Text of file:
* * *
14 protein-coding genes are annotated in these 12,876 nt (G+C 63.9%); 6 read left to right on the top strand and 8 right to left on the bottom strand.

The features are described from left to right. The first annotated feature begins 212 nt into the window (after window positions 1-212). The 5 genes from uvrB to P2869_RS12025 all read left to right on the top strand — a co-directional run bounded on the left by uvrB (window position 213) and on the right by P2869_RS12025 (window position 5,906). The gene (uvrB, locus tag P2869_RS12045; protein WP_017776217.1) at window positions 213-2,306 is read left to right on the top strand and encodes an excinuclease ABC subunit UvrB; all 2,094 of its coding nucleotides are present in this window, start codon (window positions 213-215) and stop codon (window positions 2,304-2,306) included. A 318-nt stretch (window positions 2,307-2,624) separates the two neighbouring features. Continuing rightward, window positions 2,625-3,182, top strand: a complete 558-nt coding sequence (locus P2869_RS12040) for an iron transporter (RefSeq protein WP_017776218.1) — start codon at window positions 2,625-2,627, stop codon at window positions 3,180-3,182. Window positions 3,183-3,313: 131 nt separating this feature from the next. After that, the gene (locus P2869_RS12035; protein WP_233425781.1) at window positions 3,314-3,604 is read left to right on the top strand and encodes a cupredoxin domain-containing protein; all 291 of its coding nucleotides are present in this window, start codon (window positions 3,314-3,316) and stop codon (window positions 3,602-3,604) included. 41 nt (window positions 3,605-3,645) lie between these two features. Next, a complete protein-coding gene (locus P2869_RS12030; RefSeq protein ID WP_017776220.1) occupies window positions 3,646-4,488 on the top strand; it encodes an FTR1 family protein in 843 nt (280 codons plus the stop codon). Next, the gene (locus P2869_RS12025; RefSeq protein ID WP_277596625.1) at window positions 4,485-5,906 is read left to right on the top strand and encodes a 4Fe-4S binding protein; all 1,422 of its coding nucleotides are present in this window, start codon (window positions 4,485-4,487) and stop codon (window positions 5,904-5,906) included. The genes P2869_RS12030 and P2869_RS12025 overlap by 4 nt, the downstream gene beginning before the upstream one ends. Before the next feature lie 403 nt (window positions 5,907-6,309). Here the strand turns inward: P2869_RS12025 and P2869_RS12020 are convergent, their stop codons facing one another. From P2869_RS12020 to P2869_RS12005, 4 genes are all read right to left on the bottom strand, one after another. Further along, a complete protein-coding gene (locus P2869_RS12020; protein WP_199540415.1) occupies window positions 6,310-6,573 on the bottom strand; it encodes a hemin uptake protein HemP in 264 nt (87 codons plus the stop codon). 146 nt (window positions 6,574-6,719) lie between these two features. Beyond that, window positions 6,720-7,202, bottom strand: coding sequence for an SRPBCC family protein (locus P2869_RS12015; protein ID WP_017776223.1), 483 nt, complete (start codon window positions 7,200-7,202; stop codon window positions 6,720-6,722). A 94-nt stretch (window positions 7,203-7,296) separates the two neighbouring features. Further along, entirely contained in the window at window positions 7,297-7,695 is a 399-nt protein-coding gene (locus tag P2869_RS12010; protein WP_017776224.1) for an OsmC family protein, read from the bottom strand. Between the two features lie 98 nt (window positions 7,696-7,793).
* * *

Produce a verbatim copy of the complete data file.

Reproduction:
14 protein-coding genes are annotated in these 12,876 nt (G+C 63.9%); 6 read left to right on the top strand and 8 right to left on the bottom strand.

The features are described from left to right. The first annotated feature begins 212 nt into the window (after window positions 1-212). The 5 genes from uvrB to P2869_RS12025 all read left to right on the top strand — a co-directional run bounded on the left by uvrB (window position 213) and on the right by P2869_RS12025 (window position 5,906). The gene (uvrB, locus tag P2869_RS12045; protein WP_017776217.1) at window positions 213-2,306 is read left to right on the top strand and encodes an excinuclease ABC subunit UvrB; all 2,094 of its coding nucleotides are present in this window, start codon (window positions 213-215) and stop codon (window positions 2,304-2,306) included. A 318-nt stretch (window positions 2,307-2,624) separates the two neighbouring features. Continuing rightward, window positions 2,625-3,182, top strand: a complete 558-nt coding sequence (locus P2869_RS12040) for an iron transporter (RefSeq protein WP_017776218.1) — start codon at window positions 2,625-2,627, stop codon at window positions 3,180-3,182. Window positions 3,183-3,313: 131 nt separating this feature from the next. After that, the gene (locus P2869_RS12035; protein WP_233425781.1) at window positions 3,314-3,604 is read left to right on the top strand and encodes a cupredoxin domain-containing protein; all 291 of its coding nucleotides are present in this window, start codon (window positions 3,314-3,316) and stop codon (window positions 3,602-3,604) included. 41 nt (window positions 3,605-3,645) lie between these two features. Next, a complete protein-coding gene (locus P2869_RS12030; RefSeq protein ID WP_017776220.1) occupies window positions 3,646-4,488 on the top strand; it encodes an FTR1 family protein in 843 nt (280 codons plus the stop codon). Next, the gene (locus P2869_RS12025; RefSeq protein ID WP_277596625.1) at window positions 4,485-5,906 is read left to right on the top strand and encodes a 4Fe-4S binding protein; all 1,422 of its coding nucleotides are present in this window, start codon (window positions 4,485-4,487) and stop codon (window positions 5,904-5,906) included. The genes P2869_RS12030 and P2869_RS12025 overlap by 4 nt, the downstream gene beginning before the upstream one ends. Before the next feature lie 403 nt (window positions 5,907-6,309). Here the strand turns inward: P2869_RS12025 and P2869_RS12020 are convergent, their stop codons facing one another. From P2869_RS12020 to P2869_RS12005, 4 genes are all read right to left on the bottom strand, one after another. Further along, a complete protein-coding gene (locus P2869_RS12020; protein WP_199540415.1) occupies window positions 6,310-6,573 on the bottom strand; it encodes a hemin uptake protein HemP in 264 nt (87 codons plus the stop codon). 146 nt (window positions 6,574-6,719) lie between these two features. Beyond that, window positions 6,720-7,202, bottom strand: coding sequence for an SRPBCC family protein (locus P2869_RS12015; protein ID WP_017776223.1), 483 nt, complete (start codon window positions 7,200-7,202; stop codon window positions 6,720-6,722). A 94-nt stretch (window positions 7,203-7,296) separates the two neighbouring features. Further along, entirely contained in the window at window positions 7,297-7,695 is a 399-nt protein-coding gene (locus tag P2869_RS12010; protein WP_017776224.1) for an OsmC family protein, read from the bottom strand. Between the two features lie 98 nt (window positions 7,696-7,793).